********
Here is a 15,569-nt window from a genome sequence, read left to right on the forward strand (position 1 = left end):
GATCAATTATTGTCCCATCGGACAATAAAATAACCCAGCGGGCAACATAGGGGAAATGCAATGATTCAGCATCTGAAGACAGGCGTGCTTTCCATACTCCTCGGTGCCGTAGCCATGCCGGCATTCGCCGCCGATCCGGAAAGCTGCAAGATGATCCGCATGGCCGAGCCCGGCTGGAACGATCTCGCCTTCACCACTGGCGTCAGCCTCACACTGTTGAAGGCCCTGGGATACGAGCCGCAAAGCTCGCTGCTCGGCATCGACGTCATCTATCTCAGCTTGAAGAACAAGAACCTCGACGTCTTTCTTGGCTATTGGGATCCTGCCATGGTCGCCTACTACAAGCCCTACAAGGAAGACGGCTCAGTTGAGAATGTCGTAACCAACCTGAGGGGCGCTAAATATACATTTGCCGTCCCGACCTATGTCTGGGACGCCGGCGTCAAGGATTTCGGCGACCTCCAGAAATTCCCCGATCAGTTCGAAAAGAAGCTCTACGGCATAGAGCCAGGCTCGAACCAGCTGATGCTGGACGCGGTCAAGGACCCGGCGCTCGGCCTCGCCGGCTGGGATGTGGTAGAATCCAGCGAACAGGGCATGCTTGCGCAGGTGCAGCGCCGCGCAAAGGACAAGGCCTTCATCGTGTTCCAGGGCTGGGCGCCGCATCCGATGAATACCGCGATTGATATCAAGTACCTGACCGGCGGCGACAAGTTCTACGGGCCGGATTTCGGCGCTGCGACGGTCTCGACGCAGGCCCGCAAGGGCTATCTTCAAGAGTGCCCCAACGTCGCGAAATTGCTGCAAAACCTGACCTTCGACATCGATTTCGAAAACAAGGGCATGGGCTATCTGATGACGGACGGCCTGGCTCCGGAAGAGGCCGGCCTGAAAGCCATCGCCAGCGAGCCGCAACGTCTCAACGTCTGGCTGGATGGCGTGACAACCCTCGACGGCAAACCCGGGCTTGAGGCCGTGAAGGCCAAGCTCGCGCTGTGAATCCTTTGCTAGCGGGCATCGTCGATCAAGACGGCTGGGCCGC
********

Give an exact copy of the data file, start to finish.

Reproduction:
Here is a 15,569-nt window from a genome sequence, read left to right on the forward strand (position 1 = left end):
GATCAATTATTGTCCCATCGGACAATAAAATAACCCAGCGGGCAACATAGGGGAAATGCAATGATTCAGCATCTGAAGACAGGCGTGCTTTCCATACTCCTCGGTGCCGTAGCCATGCCGGCATTCGCCGCCGATCCGGAAAGCTGCAAGATGATCCGCATGGCCGAGCCCGGCTGGAACGATCTCGCCTTCACCACTGGCGTCAGCCTCACACTGTTGAAGGCCCTGGGATACGAGCCGCAAAGCTCGCTGCTCGGCATCGACGTCATCTATCTCAGCTTGAAGAACAAGAACCTCGACGTCTTTCTTGGCTATTGGGATCCTGCCATGGTCGCCTACTACAAGCCCTACAAGGAAGACGGCTCAGTTGAGAATGTCGTAACCAACCTGAGGGGCGCTAAATATACATTTGCCGTCCCGACCTATGTCTGGGACGCCGGCGTCAAGGATTTCGGCGACCTCCAGAAATTCCCCGATCAGTTCGAAAAGAAGCTCTACGGCATAGAGCCAGGCTCGAACCAGCTGATGCTGGACGCGGTCAAGGACCCGGCGCTCGGCCTCGCCGGCTGGGATGTGGTAGAATCCAGCGAACAGGGCATGCTTGCGCAGGTGCAGCGCCGCGCAAAGGACAAGGCCTTCATCGTGTTCCAGGGCTGGGCGCCGCATCCGATGAATACCGCGATTGATATCAAGTACCTGACCGGCGGCGACAAGTTCTACGGGCCGGATTTCGGCGCTGCGACGGTCTCGACGCAGGCCCGCAAGGGCTATCTTCAAGAGTGCCCCAACGTCGCGAAATTGCTGCAAAACCTGACCTTCGACATCGATTTCGAAAACAAGGGCATGGGCTATCTGATGACGGACGGCCTGGCTCCGGAAGAGGCCGGCCTGAAAGCCATCGCCAGCGAGCCGCAACGTCTCAACGTCTGGCTGGATGGCGTGACAACCCTCGACGGCAAACCCGGGCTTGAGGCCGTGAAGGCCAAGCTCGCGCTGTGAATCCTTTGCTAGCGGGCATCGTCGATCAAGACGGCTGGGCCGC